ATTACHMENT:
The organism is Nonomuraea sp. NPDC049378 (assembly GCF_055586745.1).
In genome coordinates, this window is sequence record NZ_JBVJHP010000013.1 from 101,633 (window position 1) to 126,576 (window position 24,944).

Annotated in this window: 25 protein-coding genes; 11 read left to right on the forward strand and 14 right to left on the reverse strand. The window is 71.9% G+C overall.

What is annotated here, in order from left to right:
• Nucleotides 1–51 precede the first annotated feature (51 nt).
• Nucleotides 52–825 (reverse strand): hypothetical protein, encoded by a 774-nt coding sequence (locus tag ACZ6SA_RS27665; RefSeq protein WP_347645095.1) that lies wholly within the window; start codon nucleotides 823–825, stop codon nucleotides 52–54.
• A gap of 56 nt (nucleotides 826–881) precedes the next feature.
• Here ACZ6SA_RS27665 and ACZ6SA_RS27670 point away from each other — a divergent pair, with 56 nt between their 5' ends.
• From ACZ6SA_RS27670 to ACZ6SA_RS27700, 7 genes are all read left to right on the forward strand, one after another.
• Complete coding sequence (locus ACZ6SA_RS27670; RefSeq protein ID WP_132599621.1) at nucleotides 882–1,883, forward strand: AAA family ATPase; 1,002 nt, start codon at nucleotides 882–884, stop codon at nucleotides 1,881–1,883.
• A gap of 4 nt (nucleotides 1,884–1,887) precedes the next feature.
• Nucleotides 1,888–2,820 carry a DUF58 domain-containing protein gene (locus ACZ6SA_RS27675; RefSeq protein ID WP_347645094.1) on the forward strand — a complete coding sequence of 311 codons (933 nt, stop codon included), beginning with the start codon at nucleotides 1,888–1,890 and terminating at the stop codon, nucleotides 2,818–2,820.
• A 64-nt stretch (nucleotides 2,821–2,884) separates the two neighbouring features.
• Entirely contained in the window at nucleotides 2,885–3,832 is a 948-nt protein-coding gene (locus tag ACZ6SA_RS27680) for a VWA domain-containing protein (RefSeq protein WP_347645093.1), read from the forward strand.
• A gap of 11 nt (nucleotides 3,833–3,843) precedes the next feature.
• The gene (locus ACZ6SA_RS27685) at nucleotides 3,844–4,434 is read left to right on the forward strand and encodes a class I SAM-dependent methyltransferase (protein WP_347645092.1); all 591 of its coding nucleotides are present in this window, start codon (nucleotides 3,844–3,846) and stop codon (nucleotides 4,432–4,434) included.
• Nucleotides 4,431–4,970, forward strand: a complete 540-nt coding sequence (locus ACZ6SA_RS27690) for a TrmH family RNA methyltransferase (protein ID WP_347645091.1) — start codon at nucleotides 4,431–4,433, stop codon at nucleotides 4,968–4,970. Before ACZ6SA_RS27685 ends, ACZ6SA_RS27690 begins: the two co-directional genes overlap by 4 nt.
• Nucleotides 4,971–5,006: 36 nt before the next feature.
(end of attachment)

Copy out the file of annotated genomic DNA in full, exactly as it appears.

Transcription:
The organism is Nonomuraea sp. NPDC049378 (assembly GCF_055586745.1).
In genome coordinates, this window is sequence record NZ_JBVJHP010000013.1 from 101,633 (window position 1) to 126,576 (window position 24,944).

Annotated in this window: 25 protein-coding genes; 11 read left to right on the forward strand and 14 right to left on the reverse strand. The window is 71.9% G+C overall.

What is annotated here, in order from left to right:
• Nucleotides 1–51 precede the first annotated feature (51 nt).
• Nucleotides 52–825 (reverse strand): hypothetical protein, encoded by a 774-nt coding sequence (locus tag ACZ6SA_RS27665; RefSeq protein WP_347645095.1) that lies wholly within the window; start codon nucleotides 823–825, stop codon nucleotides 52–54.
• A gap of 56 nt (nucleotides 826–881) precedes the next feature.
• Here ACZ6SA_RS27665 and ACZ6SA_RS27670 point away from each other — a divergent pair, with 56 nt between their 5' ends.
• From ACZ6SA_RS27670 to ACZ6SA_RS27700, 7 genes are all read left to right on the forward strand, one after another.
• Complete coding sequence (locus ACZ6SA_RS27670; RefSeq protein ID WP_132599621.1) at nucleotides 882–1,883, forward strand: AAA family ATPase; 1,002 nt, start codon at nucleotides 882–884, stop codon at nucleotides 1,881–1,883.
• A gap of 4 nt (nucleotides 1,884–1,887) precedes the next feature.
• Nucleotides 1,888–2,820 carry a DUF58 domain-containing protein gene (locus ACZ6SA_RS27675; RefSeq protein ID WP_347645094.1) on the forward strand — a complete coding sequence of 311 codons (933 nt, stop codon included), beginning with the start codon at nucleotides 1,888–1,890 and terminating at the stop codon, nucleotides 2,818–2,820.
• A 64-nt stretch (nucleotides 2,821–2,884) separates the two neighbouring features.
• Entirely contained in the window at nucleotides 2,885–3,832 is a 948-nt protein-coding gene (locus tag ACZ6SA_RS27680) for a VWA domain-containing protein (RefSeq protein WP_347645093.1), read from the forward strand.
• A gap of 11 nt (nucleotides 3,833–3,843) precedes the next feature.
• The gene (locus ACZ6SA_RS27685) at nucleotides 3,844–4,434 is read left to right on the forward strand and encodes a class I SAM-dependent methyltransferase (protein WP_347645092.1); all 591 of its coding nucleotides are present in this window, start codon (nucleotides 3,844–3,846) and stop codon (nucleotides 4,432–4,434) included.
• Nucleotides 4,431–4,970, forward strand: a complete 540-nt coding sequence (locus ACZ6SA_RS27690) for a TrmH family RNA methyltransferase (protein ID WP_347645091.1) — start codon at nucleotides 4,431–4,433, stop codon at nucleotides 4,968–4,970. Before ACZ6SA_RS27685 ends, ACZ6SA_RS27690 begins: the two co-directional genes overlap by 4 nt.
• Nucleotides 4,971–5,006: 36 nt before the next feature.